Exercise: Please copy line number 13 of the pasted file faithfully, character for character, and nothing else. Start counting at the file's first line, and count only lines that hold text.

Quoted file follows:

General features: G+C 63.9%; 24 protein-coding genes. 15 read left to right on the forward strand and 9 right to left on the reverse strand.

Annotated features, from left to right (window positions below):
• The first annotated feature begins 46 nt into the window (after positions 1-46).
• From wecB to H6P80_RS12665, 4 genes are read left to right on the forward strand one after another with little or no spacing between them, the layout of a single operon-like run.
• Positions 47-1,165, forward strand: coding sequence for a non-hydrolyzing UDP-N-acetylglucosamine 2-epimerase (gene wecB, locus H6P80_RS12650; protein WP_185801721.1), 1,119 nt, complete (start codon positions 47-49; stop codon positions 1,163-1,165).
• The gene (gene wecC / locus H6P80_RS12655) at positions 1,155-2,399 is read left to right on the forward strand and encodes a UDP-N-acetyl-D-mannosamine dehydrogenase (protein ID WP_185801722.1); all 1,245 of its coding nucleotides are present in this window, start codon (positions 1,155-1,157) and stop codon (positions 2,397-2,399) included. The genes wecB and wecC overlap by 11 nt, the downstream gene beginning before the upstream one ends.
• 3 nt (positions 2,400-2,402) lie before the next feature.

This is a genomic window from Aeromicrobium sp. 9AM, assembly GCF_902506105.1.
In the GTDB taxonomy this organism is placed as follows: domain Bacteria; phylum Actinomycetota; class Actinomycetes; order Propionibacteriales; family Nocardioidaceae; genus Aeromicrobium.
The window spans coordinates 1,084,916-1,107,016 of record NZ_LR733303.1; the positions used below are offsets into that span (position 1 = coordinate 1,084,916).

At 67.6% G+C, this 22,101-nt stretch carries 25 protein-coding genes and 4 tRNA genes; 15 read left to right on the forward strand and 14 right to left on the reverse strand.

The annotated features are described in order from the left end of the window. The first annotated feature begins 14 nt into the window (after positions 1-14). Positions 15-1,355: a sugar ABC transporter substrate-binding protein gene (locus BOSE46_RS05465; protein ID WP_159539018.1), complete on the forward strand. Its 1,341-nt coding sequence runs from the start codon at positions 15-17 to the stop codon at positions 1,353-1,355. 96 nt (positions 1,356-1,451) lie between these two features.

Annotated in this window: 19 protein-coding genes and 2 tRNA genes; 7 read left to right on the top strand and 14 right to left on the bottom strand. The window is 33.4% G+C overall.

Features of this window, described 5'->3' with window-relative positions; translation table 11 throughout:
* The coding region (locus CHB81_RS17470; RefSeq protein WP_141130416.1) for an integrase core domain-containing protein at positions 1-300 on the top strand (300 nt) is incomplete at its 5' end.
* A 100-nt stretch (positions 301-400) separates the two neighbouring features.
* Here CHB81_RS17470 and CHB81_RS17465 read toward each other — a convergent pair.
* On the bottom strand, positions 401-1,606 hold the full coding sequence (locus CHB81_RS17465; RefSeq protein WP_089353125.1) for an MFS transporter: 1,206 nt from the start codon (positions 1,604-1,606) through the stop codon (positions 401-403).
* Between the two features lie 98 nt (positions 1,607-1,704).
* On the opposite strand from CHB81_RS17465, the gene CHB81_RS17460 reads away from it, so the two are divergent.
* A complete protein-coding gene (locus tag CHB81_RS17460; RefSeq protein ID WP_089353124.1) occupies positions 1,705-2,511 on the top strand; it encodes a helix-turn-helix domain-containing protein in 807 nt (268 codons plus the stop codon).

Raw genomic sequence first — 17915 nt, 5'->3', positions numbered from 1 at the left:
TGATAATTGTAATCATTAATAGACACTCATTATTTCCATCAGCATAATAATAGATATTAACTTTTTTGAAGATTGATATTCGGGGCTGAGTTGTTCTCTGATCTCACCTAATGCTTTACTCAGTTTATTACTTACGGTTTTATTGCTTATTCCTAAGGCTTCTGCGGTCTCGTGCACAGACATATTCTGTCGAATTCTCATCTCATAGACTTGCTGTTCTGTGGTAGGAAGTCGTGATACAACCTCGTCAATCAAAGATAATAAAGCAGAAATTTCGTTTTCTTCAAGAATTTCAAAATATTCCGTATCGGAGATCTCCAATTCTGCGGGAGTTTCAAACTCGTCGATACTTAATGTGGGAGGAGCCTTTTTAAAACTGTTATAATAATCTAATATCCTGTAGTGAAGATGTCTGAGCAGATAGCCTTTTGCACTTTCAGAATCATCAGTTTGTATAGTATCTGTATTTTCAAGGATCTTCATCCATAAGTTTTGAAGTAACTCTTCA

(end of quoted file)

Annotated in this window: 19 protein-coding genes and 2 tRNA genes; 7 read left to right on the top strand and 14 right to left on the bottom strand. The window is 33.4% G+C overall.